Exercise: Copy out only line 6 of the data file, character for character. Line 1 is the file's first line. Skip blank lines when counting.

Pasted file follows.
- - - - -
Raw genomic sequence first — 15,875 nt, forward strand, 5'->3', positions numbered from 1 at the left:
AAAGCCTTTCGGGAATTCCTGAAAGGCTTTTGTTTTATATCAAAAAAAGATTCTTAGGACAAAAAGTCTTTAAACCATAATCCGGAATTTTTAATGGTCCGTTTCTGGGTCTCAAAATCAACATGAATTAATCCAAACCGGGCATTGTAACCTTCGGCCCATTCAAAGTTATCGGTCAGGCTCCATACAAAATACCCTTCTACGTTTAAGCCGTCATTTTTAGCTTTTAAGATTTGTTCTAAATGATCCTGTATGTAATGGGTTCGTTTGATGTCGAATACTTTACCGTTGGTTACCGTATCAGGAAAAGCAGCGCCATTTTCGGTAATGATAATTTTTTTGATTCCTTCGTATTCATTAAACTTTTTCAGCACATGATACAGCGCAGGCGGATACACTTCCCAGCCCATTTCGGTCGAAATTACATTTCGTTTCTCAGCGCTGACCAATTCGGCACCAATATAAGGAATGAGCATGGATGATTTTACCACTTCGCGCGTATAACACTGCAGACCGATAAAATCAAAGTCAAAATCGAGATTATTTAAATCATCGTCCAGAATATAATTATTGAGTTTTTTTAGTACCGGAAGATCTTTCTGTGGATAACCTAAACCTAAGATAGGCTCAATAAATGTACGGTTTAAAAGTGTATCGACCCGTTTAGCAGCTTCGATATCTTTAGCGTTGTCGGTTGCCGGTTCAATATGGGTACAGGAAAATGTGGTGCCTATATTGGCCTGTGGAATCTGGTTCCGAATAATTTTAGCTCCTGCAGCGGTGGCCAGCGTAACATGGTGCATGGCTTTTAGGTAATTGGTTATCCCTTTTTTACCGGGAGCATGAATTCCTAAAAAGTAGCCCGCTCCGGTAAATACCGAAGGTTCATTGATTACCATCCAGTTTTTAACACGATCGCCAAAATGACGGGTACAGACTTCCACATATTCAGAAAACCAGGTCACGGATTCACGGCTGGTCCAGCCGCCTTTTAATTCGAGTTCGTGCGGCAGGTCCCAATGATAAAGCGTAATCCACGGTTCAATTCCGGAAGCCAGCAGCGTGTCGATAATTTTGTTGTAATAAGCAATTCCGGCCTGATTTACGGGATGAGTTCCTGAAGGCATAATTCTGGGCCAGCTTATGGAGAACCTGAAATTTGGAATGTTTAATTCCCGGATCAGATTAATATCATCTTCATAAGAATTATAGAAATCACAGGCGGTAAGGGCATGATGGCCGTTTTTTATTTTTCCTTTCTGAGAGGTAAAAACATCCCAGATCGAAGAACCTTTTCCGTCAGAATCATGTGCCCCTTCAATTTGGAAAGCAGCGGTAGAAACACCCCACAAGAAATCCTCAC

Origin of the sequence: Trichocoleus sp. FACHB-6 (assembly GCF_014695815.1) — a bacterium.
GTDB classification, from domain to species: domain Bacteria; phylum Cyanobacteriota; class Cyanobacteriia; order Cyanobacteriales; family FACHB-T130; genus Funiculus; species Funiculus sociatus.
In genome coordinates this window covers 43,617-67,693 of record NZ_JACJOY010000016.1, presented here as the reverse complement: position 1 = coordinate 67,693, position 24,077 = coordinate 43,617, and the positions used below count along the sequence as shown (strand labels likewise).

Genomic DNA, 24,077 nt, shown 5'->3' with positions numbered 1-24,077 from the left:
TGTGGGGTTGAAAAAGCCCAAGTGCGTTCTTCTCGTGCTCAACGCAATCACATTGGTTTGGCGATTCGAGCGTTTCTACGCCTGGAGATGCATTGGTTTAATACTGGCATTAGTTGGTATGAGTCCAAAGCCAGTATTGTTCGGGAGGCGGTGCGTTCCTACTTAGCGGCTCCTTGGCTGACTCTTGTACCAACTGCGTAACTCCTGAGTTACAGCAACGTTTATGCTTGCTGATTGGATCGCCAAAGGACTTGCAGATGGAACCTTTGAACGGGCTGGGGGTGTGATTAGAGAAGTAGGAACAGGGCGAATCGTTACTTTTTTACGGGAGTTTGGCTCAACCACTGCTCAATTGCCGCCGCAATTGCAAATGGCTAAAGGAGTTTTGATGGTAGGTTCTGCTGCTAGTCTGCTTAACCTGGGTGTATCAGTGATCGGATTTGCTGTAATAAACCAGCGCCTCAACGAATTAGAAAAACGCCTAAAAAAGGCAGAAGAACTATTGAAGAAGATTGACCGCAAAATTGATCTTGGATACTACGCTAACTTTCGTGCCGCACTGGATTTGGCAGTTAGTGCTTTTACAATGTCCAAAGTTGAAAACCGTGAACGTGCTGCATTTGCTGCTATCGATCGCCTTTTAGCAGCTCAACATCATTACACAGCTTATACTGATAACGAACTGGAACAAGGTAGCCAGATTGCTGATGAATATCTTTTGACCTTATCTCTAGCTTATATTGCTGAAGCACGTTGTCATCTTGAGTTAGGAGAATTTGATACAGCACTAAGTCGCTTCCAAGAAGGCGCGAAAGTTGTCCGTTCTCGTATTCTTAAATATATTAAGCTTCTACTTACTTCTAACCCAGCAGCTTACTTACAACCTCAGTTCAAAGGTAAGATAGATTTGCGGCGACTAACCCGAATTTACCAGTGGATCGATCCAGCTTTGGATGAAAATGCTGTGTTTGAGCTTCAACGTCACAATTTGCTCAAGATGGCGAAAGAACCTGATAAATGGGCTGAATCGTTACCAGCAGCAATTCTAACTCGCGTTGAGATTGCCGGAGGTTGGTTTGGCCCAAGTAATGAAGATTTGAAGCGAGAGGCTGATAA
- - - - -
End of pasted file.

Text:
Genomic DNA, 24,077 nt, shown 5'->3' with positions numbered 1-24,077 from the left: